Hull, Iowa — Some students at Boyden/Hull High School are learning about forensics. And recently, they had a chance, with the help of the Sioux County Sheriff’s Office to get an idea about how real crime scenes are investigated, through some hands-on interaction.

Sioux County Sheriff’s Office School Resource Officer Waylon Pollema tells us about it.


He tells us that he and Mr. Zevenbergen decided what to do.


Pollema says that through their investigation, students learned how to use evidence collection, fingerprint analysis, suspect interviews and collaboration to determine a suspect who they believed had committed the crime. He says students were also educated on the importance of photography, documentation and report writing methods law enforcement uses in these types of investigations.

Statewide Iowa — A monthly report from the Iowa Association of Realtors finds almost 32-hundred homes were sold in Iowa last month, down about 200 homes from April of last year.

Association president John Goede, of Spencer, says there are several reasons for the drop.

There were more homes on the market statewide during April, almost 63-hundred compared to 54-hundred a year ago. The average price statewide was almost $194-thousand, up from $187-thousand last year, while the median price also rose from $157-thousand to $164-thousand.

Houses sold a little faster in Iowa during April, spending an average of 73 days on the market versus 79 a year ago, which he says has a lot to do with the change in seasons.

Goede says he’s booked to show homes all four days of Memorial Day weekend as interest is picking up. May and June will be strong for sales, he predicts, adding, central Iowa is best for new construction.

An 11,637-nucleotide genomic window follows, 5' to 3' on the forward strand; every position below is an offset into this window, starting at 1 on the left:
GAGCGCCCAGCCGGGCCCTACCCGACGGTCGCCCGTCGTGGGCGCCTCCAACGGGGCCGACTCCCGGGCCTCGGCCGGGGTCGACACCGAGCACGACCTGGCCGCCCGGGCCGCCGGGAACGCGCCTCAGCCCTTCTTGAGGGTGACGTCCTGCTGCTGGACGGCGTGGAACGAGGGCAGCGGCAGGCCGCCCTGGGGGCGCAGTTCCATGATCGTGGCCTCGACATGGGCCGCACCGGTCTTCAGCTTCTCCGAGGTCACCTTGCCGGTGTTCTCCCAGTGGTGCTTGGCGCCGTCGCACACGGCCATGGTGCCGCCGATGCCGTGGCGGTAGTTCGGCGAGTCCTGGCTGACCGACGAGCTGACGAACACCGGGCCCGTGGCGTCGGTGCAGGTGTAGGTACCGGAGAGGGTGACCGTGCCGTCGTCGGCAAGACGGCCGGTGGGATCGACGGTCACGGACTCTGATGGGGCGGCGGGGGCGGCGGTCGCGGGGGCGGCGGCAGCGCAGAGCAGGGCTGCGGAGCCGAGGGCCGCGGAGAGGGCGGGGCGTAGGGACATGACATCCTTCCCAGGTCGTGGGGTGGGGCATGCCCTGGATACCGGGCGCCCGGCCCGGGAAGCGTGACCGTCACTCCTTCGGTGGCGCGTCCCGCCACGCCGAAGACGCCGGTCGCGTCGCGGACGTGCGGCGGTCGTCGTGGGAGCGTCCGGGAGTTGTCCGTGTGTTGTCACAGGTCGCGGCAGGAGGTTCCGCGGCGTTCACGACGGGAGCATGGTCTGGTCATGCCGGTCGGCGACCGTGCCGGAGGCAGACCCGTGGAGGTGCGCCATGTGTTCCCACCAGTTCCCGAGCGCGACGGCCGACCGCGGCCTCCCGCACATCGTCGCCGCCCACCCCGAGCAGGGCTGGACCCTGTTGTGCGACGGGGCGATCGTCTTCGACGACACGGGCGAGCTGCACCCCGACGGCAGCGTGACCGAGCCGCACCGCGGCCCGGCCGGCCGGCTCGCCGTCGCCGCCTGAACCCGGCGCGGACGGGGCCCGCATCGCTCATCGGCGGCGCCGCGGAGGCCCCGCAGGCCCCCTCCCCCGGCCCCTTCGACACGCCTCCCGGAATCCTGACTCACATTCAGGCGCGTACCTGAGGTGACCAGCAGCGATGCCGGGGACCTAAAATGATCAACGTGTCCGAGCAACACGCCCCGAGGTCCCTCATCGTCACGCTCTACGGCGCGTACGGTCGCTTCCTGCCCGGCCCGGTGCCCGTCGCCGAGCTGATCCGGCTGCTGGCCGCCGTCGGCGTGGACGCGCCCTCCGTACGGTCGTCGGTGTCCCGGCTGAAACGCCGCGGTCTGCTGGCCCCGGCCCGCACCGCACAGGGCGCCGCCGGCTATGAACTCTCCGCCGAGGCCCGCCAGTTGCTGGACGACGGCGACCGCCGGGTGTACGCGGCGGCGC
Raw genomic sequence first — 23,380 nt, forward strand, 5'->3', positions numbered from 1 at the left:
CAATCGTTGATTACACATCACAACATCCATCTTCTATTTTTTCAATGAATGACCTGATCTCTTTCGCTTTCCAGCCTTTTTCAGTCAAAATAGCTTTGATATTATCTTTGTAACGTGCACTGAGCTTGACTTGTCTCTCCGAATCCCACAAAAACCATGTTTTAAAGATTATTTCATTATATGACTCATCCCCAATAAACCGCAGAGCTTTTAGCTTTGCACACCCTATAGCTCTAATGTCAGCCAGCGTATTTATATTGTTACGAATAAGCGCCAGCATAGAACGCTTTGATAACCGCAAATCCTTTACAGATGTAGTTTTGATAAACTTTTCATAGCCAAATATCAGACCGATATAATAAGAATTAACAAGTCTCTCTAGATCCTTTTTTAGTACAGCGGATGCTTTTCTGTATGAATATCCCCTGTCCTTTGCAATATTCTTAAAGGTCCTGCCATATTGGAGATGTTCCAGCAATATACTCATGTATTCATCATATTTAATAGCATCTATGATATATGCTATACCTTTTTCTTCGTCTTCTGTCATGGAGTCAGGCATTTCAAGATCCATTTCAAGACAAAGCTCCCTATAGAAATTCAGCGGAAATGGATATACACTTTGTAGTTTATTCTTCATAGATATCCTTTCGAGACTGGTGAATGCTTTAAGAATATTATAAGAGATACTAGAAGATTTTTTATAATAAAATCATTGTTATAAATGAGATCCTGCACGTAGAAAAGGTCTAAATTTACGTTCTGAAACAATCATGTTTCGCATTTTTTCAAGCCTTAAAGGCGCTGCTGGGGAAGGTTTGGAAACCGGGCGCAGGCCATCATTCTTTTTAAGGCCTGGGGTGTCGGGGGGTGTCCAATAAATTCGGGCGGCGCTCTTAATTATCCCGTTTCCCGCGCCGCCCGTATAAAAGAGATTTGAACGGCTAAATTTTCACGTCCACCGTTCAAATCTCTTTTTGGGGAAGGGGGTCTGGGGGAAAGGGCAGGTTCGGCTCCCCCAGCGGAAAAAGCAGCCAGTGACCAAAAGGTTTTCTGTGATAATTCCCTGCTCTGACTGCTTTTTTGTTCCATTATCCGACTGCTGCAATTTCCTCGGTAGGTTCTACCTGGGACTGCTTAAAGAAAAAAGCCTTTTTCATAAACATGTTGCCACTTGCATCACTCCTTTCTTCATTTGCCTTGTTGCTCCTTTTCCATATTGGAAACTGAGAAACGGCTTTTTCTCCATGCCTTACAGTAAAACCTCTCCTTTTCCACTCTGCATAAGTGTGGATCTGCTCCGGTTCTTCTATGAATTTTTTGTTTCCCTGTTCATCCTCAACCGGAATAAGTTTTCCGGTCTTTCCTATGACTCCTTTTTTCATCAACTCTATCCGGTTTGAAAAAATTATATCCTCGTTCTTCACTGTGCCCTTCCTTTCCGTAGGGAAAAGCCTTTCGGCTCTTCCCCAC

While the sale of single-family homes fell 8.5 percent statewide last month, the sale of townhomes and condos rose 8.1 percent.

May 22, 2019 - 4:21 pm - Posted in News

Northwest Iowa — Farmers in this area are getting a little nervous when it comes to getting the corn planted. But as Iowa State University Extension and Outreach Agronomist Joel De Jong tells us, it could be worse.


He says that as a whole, this might be the latest ever planting in the corn belt. He says Ohio is at 9 percent in the ground and Indiana is only at 14 percent.

He says the wet, cool weather has got some producers thinking about planting soybeans on acres where they were planning on planting corn, since soybeans can get by with a shorter growing season. But that comes with risk as well.


As far as soybeans, about 15 percent of those are planted in the northwest district, says De Jong. But he says that’s mostly in the southeast part of the district. Up to the northwest, where we are, virtually no soybeans have been planted yet.

He says some farmers are at least getting more information about the prevented planting option in crop insurance, which he says isn’t used very often because it’s a significantly reduced payment, but it might be better than taking a risk on inputs that might not yield anything this year.

De Jong says for more information, you can visit the “Ag Decision Maker” Extension web site or call him at the Plymouth County Extension office.

Hull, Iowa — A Hull woman was taken to the hospital after the minivan she was driving struck a nursing home in Hull Tuesday afternoon.

Sioux County authorities say the mishap occurred shortly after 3:30 Tuesday afternoon on the parking lot of Pleasant Acres Care Center in Hull.

According to the Sheriff’s Office, the crash happened when 88-year old Lavonne De Groot of Hull was attempting to park her 2017 Chrysler Pacifica minivan in a parking space at the care center. Deputies say De Groot pressed the van’s accelerator instead of the brake, causing the minivan to drive forward and strike the south side of the building.